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Doctors and medicine


In the Iliad, the writer Homer mentions Asclepius only as a skillful physician and the father of two Greek doctors at Troy, Machaon and Podalirius. In later times, however, he was honoured as a hero, and eventually worshiped as a god. Asclepius (Greek: Asklepios, Latin: Aesculapius), the son of Apollo (god of healing, truth, and prophecy) and the mortal princess Coronis, became the Greco-Roman god of medicine.

Legend has it that the Centaur Chiron, who was famous for his wisdom and knowledge of medicine, taught Asclepius the art of healing. At length Zeus, the king of the gods, afraid that Asclepius might render all men immortal, slew him with a thunderbolt. Apollo slew the Cyclopes who had made the thunderbolt and was then forced by Zeus to serve Admetus. Asclepius’s cult began in Thessaly but spread to many parts of Greece. Because it was supposed that Asclepius effected cures of the sick in dreams, the practice of sleeping in his temples in Epidaurus in South Greece became common.


This practice is often described as Asclepian incubation. In 293 BCE his cult spread to Rome, where he was worshiped as Aesculapius. Asclepius was frequently represented standing, dressed in a long cloak, with bare breast; his usual attribute was a staff with a serpent coiled around it.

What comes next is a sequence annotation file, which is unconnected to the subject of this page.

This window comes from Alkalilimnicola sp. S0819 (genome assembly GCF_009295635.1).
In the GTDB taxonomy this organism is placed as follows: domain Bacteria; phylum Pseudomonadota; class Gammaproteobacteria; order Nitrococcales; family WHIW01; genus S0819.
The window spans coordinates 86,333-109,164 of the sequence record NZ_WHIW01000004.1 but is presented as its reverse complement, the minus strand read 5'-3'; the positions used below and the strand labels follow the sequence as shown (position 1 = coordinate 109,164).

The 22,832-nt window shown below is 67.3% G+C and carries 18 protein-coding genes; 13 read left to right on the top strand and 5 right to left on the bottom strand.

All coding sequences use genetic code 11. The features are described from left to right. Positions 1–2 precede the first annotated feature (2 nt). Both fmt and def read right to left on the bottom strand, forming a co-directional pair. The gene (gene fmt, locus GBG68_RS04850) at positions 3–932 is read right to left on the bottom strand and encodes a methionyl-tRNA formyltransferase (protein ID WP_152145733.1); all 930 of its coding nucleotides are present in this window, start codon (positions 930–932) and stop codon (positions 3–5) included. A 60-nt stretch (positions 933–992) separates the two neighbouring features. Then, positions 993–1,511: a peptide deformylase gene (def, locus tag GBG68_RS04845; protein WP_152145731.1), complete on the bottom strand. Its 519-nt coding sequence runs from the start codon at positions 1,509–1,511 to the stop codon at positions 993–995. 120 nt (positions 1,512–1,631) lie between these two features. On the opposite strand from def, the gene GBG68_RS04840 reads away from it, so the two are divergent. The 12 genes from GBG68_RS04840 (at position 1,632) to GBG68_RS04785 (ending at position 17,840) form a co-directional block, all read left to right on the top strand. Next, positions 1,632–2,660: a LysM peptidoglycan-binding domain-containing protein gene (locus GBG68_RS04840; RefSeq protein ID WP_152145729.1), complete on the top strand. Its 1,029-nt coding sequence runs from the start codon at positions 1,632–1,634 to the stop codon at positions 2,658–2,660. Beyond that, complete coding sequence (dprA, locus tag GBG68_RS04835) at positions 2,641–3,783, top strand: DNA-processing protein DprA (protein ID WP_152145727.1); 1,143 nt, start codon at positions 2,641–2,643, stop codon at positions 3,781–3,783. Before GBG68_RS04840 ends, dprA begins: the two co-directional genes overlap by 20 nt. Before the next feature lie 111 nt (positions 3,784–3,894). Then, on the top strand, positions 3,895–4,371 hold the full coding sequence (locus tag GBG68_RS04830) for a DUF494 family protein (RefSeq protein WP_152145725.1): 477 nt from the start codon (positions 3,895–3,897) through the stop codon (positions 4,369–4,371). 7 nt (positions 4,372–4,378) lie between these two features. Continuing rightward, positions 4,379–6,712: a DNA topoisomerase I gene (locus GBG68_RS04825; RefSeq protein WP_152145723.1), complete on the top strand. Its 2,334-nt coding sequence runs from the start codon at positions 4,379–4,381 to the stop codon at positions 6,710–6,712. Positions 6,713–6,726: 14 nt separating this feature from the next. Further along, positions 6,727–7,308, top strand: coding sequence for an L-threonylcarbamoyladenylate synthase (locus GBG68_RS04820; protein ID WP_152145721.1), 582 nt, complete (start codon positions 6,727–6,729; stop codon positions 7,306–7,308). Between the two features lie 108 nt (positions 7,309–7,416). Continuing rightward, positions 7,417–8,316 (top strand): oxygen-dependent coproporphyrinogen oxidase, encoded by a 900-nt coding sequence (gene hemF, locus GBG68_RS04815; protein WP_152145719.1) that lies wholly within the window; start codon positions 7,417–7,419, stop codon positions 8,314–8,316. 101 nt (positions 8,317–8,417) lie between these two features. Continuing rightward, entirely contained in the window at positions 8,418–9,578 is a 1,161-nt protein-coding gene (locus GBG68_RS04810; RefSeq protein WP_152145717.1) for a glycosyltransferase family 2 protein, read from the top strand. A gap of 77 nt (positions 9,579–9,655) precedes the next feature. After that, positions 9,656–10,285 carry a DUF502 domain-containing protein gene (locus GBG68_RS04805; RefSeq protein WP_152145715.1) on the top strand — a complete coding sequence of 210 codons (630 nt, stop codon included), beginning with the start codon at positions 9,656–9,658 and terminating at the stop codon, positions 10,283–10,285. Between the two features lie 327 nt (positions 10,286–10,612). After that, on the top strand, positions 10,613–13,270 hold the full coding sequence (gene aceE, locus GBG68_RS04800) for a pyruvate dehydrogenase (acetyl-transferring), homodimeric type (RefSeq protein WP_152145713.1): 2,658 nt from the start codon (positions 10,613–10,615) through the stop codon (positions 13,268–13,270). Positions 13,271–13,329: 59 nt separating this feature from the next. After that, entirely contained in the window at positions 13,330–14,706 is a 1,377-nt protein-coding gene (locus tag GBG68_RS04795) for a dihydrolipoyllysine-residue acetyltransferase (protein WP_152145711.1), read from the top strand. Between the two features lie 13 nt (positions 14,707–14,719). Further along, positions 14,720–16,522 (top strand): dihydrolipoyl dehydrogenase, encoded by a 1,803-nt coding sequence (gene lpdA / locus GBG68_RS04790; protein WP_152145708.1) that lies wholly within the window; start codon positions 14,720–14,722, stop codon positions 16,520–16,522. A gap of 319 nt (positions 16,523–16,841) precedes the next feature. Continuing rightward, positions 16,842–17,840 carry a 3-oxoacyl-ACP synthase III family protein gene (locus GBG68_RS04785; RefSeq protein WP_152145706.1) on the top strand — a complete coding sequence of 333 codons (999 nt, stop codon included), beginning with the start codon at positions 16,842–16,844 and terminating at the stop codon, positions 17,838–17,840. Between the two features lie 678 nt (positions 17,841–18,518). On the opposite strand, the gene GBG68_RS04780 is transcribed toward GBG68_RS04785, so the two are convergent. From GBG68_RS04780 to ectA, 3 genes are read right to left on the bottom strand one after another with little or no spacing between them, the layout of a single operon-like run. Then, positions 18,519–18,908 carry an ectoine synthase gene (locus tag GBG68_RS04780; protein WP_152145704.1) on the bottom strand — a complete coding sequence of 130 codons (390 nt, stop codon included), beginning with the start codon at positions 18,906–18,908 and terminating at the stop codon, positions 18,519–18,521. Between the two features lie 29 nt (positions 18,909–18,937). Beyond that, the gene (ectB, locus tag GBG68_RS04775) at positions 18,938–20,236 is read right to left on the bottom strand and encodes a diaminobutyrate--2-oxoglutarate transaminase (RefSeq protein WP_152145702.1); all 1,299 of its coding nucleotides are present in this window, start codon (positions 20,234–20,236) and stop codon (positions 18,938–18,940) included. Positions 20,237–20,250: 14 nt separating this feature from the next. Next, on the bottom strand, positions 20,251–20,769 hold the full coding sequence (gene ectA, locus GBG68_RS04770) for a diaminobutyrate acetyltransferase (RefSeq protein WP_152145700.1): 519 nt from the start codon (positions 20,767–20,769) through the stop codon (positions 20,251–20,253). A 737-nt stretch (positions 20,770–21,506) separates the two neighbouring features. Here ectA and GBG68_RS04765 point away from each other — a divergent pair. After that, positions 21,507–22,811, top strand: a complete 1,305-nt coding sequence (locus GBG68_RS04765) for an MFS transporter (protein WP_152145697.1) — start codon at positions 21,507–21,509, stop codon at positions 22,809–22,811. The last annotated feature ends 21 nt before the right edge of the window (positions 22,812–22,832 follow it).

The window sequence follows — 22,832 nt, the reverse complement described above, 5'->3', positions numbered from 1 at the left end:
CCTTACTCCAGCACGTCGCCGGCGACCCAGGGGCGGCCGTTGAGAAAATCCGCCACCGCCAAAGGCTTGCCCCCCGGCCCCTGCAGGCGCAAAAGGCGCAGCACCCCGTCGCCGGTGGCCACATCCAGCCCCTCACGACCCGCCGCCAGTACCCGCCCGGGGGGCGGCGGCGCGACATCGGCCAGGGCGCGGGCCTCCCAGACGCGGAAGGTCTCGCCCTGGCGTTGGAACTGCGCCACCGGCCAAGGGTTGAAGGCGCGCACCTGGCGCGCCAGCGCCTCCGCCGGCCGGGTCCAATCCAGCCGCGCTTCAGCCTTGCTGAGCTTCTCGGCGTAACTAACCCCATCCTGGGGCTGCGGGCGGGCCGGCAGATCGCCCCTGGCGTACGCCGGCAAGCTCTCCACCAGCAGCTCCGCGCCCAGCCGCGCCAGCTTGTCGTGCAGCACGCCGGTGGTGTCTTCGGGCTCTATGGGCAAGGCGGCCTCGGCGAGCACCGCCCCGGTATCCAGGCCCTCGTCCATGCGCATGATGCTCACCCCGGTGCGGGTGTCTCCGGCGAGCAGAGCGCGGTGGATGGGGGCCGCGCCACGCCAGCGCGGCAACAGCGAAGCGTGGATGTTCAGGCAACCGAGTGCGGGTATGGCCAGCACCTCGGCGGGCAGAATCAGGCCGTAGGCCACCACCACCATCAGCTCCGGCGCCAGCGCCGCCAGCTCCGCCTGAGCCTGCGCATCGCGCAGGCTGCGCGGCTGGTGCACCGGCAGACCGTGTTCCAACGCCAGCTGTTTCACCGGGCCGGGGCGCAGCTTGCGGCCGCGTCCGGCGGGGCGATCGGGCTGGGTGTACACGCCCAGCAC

This staff is the only true symbol of medicine. A similar but unrelated emblem, the caduceus, with its winged staff and intertwined serpents, is frequently used as a medical emblem but is without medical relevance since it represents the magic wand of Hermes, or Mercury, the messenger of the gods and the patron of trade. However, its similarity to the staff of Asclepius resulted in modern times in the adoption of the caduceus as a symbol of the physician and as the emblem of the U.S. Army Medical Corp. The plant genus Asclepias, which contains various species of milkweed, was named for Asclepius. Many of these plants possess some degree of medicinal value.

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